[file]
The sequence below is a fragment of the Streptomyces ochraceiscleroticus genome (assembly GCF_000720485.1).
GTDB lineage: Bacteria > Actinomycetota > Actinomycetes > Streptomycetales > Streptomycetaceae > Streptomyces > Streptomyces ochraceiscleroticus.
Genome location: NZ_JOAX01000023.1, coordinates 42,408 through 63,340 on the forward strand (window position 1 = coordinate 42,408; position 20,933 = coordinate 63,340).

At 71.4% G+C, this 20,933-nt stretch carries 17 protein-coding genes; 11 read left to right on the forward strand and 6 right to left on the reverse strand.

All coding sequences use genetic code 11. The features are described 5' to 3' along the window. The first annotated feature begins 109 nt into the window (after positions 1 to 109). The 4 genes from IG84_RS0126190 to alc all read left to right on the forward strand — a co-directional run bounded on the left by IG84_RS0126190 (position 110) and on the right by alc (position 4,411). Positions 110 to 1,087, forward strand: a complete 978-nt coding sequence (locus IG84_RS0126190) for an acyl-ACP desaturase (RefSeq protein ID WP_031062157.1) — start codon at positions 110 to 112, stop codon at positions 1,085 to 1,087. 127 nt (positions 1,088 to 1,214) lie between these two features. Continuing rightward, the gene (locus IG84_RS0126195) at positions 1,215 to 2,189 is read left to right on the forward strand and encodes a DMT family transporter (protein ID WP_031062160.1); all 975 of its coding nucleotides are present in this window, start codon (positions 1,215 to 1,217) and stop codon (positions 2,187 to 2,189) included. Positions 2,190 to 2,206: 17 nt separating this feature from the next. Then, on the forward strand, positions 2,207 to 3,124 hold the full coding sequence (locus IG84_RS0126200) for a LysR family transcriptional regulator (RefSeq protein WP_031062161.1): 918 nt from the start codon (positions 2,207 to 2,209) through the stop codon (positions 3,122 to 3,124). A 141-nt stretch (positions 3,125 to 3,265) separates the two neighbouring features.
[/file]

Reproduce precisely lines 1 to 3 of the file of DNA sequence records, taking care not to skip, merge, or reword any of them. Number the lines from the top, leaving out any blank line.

The sequence below is a fragment of the Streptomyces ochraceiscleroticus genome (assembly GCF_000720485.1).
GTDB lineage: Bacteria > Actinomycetota > Actinomycetes > Streptomycetales > Streptomycetaceae > Streptomyces > Streptomyces ochraceiscleroticus.
Genome location: NZ_JOAX01000023.1, coordinates 42,408 through 63,340 on the forward strand (window position 1 = coordinate 42,408; position 20,933 = coordinate 63,340).